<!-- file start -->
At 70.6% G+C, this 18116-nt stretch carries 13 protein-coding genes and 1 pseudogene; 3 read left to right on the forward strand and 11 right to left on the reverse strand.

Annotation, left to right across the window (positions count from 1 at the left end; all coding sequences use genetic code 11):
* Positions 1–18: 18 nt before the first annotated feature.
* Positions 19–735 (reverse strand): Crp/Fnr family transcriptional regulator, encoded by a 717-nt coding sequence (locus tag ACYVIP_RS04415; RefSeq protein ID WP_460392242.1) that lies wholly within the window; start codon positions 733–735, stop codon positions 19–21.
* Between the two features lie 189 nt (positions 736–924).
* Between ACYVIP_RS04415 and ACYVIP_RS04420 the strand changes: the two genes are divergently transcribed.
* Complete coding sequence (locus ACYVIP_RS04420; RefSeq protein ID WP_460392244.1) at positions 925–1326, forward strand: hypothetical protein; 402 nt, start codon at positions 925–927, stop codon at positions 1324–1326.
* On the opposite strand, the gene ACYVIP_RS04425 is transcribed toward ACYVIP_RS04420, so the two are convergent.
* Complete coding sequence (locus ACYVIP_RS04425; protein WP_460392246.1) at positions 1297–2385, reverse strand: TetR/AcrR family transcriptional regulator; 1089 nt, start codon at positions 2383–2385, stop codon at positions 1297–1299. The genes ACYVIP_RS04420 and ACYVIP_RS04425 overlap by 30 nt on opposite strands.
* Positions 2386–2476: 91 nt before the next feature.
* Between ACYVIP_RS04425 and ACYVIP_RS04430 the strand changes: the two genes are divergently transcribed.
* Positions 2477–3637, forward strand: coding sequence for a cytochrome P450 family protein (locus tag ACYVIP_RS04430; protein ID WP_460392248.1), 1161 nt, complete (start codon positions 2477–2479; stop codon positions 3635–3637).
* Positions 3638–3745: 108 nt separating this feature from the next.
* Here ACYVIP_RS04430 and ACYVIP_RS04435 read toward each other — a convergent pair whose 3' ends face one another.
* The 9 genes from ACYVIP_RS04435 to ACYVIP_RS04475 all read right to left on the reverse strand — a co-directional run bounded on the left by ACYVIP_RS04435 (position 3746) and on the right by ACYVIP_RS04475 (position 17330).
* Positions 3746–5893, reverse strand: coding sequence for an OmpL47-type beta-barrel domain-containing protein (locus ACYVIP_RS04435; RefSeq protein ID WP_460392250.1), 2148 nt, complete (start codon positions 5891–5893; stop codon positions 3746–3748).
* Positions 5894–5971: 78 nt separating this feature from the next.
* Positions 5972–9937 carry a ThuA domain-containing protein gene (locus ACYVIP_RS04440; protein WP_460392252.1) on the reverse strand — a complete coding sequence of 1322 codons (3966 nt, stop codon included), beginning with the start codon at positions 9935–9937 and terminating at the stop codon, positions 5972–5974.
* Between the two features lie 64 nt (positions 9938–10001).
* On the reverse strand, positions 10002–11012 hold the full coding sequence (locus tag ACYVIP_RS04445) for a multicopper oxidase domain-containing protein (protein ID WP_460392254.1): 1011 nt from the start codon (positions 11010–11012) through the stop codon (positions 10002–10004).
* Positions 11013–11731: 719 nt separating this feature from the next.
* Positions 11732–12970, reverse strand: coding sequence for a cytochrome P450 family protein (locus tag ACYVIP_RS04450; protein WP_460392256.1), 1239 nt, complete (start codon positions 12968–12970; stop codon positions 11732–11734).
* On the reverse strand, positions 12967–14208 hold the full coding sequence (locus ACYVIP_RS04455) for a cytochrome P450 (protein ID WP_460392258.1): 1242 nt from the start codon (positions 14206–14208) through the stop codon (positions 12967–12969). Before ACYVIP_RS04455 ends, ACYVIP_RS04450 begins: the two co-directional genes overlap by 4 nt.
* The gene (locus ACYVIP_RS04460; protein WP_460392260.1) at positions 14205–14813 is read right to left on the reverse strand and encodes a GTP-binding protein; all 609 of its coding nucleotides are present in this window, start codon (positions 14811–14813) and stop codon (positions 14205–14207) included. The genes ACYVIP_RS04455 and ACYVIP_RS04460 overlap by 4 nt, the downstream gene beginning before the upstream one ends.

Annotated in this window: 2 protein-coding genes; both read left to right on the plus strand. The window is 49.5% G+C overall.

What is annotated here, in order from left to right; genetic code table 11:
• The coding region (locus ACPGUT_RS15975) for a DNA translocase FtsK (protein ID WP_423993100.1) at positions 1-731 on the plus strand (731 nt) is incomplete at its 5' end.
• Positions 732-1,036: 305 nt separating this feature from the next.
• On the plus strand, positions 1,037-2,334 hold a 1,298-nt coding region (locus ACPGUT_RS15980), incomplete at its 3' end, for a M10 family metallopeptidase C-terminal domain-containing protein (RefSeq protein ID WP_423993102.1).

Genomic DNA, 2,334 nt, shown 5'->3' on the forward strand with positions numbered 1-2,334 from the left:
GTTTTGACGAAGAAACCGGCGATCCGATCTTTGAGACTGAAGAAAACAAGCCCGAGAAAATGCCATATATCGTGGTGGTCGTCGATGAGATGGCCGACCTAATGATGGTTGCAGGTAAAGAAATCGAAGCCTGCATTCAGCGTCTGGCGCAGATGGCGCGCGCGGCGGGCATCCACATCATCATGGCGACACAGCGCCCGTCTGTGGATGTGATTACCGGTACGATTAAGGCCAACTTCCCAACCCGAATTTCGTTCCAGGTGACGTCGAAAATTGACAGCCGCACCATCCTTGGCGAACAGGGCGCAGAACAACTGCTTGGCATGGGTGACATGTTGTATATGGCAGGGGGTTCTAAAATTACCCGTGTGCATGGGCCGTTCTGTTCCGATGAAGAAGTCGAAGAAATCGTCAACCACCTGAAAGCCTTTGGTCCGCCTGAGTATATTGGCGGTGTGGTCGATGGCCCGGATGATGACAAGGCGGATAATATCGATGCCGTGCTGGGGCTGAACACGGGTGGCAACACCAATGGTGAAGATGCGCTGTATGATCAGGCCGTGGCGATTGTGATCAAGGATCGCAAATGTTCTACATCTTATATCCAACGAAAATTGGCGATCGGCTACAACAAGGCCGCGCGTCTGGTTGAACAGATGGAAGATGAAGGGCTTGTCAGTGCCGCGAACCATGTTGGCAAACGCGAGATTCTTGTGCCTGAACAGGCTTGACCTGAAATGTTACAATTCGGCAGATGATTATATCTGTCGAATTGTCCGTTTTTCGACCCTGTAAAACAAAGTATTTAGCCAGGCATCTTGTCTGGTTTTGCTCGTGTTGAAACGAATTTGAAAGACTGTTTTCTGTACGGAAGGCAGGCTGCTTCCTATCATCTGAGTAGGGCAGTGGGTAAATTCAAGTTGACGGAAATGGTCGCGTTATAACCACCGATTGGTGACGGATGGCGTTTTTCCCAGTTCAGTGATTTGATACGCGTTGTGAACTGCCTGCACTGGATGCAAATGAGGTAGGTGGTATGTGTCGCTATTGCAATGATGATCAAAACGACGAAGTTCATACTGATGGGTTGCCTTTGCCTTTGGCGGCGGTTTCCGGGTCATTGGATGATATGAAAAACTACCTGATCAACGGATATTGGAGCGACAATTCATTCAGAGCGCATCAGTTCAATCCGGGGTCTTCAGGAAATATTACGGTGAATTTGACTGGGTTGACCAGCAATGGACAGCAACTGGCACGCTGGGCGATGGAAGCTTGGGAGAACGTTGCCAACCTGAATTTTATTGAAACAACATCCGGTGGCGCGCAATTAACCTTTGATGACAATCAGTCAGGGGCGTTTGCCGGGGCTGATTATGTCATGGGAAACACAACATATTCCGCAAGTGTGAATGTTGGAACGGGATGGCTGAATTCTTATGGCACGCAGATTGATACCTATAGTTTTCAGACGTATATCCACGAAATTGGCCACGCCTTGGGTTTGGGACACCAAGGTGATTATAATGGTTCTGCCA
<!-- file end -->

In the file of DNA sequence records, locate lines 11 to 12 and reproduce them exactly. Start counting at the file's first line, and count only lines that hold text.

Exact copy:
* Between ACYVIP_RS04425 and ACYVIP_RS04430 the strand changes: the two genes are divergently transcribed.
* Positions 2477–3637, forward strand: coding sequence for a cytochrome P450 family protein (locus tag ACYVIP_RS04430; protein ID WP_460392248.1), 1161 nt, complete (start codon positions 2477–2479; stop codon positions 3635–3637).